An immigration system functioning under the above rules should result in an immigrant population more productive, and more law-abiding, than the native-born population, because of what I’ll call the Nogoodnik Rule:

In the immigrant population, nogoodniks are screened out. Native-born nogoodniks you’re stuck with.

functioning immigrant selection system

This doesn’t mean immigration is an unqualified benefit to the host society. Apart from the occasional nogoodnik who sneaks through the screening system, there are hard-to-quantify social costs to linguistic confusion and cross-cultural misunderstanding. But so long as most immigrants are seen to be pulling their weight and playing by the rules, native-born citizens will pay those social costs with a minimum of grumbling.

But I’m proceeding on the assumption that the immigration system should prioritize the security and well-being of existing citizens. Open borders advocates reject this assumption. They say we coddled citizens of the west have done nothing, besides accidentally being born here, to deserve our good fortune, and we should grant the full rights of citizenship to anyone else who shows up.

As I said, I think this is a terrible idea. You’re asking citizens to forgo the right to determine the size and composition of the immigrant population, and to rule out known criminals and troublemakers.

Even so, an optimist might argue that immigrants under an open borders system should be no less productive, and no less law-abiding, than the native-born population.

This optimistic view assumes an identical distribution of productiveness and law-abidingness in the countries of origin and destination. It also assumes that immigrants constitute a purely random selection of the originating population. If nogoodniks are likelier than others to immigrate – say, in order to mooch more generous welfare benefits in the destination country – then the optimistic view falls apart. But who knows? Maybe those willing to immigrate are more hard-working, on average, than the destination population. Presumably you’d have to be fairly ambitious to go to the trouble of relocating.

In short, under open borders, citizens have no idea what kind of immigrants they’re going to get. But at least they can hope for the best.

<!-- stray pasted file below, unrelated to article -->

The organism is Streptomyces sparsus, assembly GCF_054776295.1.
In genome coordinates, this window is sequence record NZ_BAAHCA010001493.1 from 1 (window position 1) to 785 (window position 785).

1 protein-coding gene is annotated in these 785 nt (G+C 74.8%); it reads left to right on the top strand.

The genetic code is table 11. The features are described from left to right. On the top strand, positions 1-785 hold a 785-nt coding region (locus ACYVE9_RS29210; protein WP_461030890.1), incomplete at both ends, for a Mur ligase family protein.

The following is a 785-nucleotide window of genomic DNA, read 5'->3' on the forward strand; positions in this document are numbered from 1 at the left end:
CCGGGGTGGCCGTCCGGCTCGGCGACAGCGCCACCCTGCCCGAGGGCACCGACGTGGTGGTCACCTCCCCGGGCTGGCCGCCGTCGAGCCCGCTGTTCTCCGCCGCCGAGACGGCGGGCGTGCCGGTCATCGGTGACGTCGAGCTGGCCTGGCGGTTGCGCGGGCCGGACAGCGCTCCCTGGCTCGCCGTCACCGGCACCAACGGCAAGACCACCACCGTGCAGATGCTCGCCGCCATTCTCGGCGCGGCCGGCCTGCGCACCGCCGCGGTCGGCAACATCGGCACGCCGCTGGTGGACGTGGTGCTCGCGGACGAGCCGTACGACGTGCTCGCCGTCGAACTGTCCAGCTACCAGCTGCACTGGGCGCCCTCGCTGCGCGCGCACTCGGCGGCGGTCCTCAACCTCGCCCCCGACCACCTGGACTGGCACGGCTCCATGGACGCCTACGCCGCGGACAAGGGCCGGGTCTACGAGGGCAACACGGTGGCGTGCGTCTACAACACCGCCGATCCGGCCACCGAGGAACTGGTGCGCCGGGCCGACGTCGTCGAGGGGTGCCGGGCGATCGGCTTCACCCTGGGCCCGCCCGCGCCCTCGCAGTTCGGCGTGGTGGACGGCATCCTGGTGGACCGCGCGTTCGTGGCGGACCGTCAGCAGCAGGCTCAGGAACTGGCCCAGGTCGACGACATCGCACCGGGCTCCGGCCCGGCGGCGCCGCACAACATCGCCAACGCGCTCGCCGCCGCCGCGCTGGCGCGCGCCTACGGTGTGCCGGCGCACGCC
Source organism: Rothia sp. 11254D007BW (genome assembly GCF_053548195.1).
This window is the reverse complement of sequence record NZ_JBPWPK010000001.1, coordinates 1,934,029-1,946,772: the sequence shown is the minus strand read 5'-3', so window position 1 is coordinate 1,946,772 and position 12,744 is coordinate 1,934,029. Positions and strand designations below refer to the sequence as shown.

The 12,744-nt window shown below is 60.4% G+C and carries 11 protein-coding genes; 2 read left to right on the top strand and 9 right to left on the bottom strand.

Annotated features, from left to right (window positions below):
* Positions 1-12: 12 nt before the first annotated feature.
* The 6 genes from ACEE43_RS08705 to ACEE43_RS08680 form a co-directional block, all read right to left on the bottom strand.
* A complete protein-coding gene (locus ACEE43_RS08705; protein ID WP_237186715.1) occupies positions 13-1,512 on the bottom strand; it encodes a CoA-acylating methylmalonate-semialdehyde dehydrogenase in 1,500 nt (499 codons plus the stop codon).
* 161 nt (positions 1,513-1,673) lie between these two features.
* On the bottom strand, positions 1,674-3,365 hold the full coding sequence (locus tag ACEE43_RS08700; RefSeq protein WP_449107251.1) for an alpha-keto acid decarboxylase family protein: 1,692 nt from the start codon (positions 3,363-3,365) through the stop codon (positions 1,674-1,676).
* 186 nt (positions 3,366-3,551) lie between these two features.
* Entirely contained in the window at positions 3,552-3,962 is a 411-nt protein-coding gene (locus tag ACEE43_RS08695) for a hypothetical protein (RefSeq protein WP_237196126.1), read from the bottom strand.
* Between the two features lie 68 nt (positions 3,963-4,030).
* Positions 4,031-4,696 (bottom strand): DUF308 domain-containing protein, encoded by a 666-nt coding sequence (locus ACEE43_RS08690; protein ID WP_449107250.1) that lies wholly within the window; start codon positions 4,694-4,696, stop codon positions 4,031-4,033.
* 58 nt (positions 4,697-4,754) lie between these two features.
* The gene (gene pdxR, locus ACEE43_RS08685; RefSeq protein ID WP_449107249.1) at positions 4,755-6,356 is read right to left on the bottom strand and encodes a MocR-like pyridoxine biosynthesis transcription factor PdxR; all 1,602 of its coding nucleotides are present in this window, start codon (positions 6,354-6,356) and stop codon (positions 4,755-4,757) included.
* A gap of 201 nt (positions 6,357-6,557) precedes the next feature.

What no-one in their right mind would ever suggest is a reverse selection system, one that actually favours criminality over law-abidingness. Or so you’d think. And yet that seems to be exactly the system that Angela Merkel imposed on Germany in 2015 in response to the Syrian refugee crisis.

Remember, Merkel never threw open the border with Syria, for the obvious reason that Germany doesn’t share a border with Syria. Those seeking asylum in Germany had to,

  1. Make it out of Syria alive,
  2. Survive a risky boat journey to the Greek islands, and
  3. Trek on foot halfway across Europe.

After all this, if they arrived safely, they were permitted to stay until their asylum claim was decided (rather than being shipped back to the country where they’d first entered the European Union, as the law had previously stipulated).

Now, as you’d expect given the physically demanding selection system she’d imposed, the resulting migrant population was overwhelmingly young, male, and single. In other words, right off the bat she had selected for a population more likely than the average to be criminally disposed.

Additionally, by announcing that Syrians would receive favoured treatment over equally desperate Iraqis, Afghanis, and others, Merkel created an incentive for unfavoured migrants to “lose” their documentation, or acquire fake documentation, and pass themselves off as Syrians. Anecdotally, this seems to have happened a lot. Willingness to fudge your citizenship is not in itself proof of antisocial tendencies, but it selects for those who are comfortable fibbing to authorities.